Where do we take action to oppose corporate rule? To our communities for conversation and learning, to the culture for reflection and rethinking, to town boards, public officials, and state legislators. This is where we have legal standing. In these arenas we have the opportunity to empower democracy, to write true democratic law. Such law can only arise from the will of the people and the vision of a democratic culture. It will never arise in the arenas of oppression: corporate boardrooms, courts of law, or regulatory bodies.
The people in ten townships of south central Pennsylvania passed ordinances to protect family farms that are locally owned and managed. They wanted to prevent corporate hog farms from invading their communities. They could see that battles about parts per million of hog pollution in their creeks, or square feet of stinking hog waste in lagoons, was waging a fruitless battle on the corporation's terms. Like the 18th-century Massachusetts democrats before them, they sought to define their own lives and work, economies and communities.
In response to this assertion of people's authority, lawyers for the farm bureau and agribusiness corporations filed a lawsuit declaring that Belfast Township has no constitutional authority to pass such an ordinance. They state that the Constitution's equal protection and due process clauses, its no takings clause, its commerce clause, its contracts clause, its privacy protections, its 14th Amendment protections are all stacked against the people and for the corporations. This action strengthened the people's and township supervisors' resolve, convinced as they are that the Constitution should be in service to people and not to property organized in the corporate form. At a recent meeting of Pennsylvania municipalities, 350 township governments voted to oppose the stripping away of local governmental control over corporate farming and sewage sludge management. This is forceful evidence of a growing determination to drive self-governance into the Constitution, which is what our activist labors must be about.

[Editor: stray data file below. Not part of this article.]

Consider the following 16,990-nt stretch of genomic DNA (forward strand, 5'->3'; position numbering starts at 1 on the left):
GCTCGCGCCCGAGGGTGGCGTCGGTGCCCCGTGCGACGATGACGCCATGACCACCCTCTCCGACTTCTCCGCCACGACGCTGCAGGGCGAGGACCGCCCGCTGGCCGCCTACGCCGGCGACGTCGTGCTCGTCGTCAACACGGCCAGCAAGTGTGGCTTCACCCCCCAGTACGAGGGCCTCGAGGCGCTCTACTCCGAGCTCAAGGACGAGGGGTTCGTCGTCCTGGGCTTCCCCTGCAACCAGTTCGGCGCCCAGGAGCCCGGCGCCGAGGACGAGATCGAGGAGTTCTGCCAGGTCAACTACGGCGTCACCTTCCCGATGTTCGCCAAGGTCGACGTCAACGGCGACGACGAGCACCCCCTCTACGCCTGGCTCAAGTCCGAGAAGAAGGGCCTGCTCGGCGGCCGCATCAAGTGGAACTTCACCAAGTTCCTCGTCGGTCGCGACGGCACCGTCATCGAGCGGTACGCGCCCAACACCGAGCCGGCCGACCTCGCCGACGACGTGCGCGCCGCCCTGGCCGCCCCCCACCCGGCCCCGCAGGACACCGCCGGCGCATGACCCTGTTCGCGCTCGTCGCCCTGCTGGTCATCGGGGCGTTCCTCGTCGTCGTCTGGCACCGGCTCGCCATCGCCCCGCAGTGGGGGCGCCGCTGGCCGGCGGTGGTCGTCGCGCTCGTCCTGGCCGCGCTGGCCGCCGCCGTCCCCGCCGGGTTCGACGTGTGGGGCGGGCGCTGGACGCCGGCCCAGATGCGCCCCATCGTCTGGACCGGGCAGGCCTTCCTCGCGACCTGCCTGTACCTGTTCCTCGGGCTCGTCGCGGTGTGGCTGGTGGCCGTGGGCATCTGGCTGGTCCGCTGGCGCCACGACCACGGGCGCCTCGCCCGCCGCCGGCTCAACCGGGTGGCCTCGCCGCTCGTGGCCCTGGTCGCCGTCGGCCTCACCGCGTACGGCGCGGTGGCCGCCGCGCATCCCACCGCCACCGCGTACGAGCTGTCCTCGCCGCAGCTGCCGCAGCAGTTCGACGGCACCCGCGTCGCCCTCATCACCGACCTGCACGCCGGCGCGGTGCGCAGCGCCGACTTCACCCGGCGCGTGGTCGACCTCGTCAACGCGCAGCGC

This is not anti-corporate work. This is the work of healing our body politic, of coming to the defense of our common good. It's the work of empowering democracy.
We are among generations of people who've struggled for the right to be self-governing. There were always those who understood, who pulled themselves together, took the offense, organized resistance, demanded democratic alternatives, established some of their own. And while their efforts were often ridiculed, crushed, or coopted, they offered lessons to inform this generation's work. Knowing their stories is essential if we are to create our own. Like our activist forebears, we are pulling ourselves together and pushing into the Constitution and the rule of law that was asserted by those in Massachusetts who tossed out British rule in 1774, and by our Declaration of Independence and the American Revolution: the right of the people to govern.